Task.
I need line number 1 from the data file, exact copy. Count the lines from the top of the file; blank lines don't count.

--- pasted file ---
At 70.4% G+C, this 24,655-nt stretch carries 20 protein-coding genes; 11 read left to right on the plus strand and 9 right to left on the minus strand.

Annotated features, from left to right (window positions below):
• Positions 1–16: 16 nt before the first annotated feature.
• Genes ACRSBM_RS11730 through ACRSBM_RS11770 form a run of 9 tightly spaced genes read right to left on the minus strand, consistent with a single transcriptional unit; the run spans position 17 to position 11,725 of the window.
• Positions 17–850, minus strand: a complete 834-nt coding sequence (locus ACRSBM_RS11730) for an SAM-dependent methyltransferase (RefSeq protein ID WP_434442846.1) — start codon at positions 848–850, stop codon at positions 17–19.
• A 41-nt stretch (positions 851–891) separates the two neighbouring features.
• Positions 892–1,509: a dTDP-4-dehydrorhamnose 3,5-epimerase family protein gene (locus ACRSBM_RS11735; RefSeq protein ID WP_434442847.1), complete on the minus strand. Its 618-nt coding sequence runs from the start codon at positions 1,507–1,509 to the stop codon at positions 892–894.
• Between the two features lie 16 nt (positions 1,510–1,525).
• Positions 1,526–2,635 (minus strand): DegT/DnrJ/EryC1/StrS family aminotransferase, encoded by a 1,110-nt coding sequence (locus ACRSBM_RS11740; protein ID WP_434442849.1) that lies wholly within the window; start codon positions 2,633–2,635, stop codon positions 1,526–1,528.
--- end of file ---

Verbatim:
At 70.4% G+C, this 24,655-nt stretch carries 20 protein-coding genes; 11 read left to right on the plus strand and 9 right to left on the minus strand.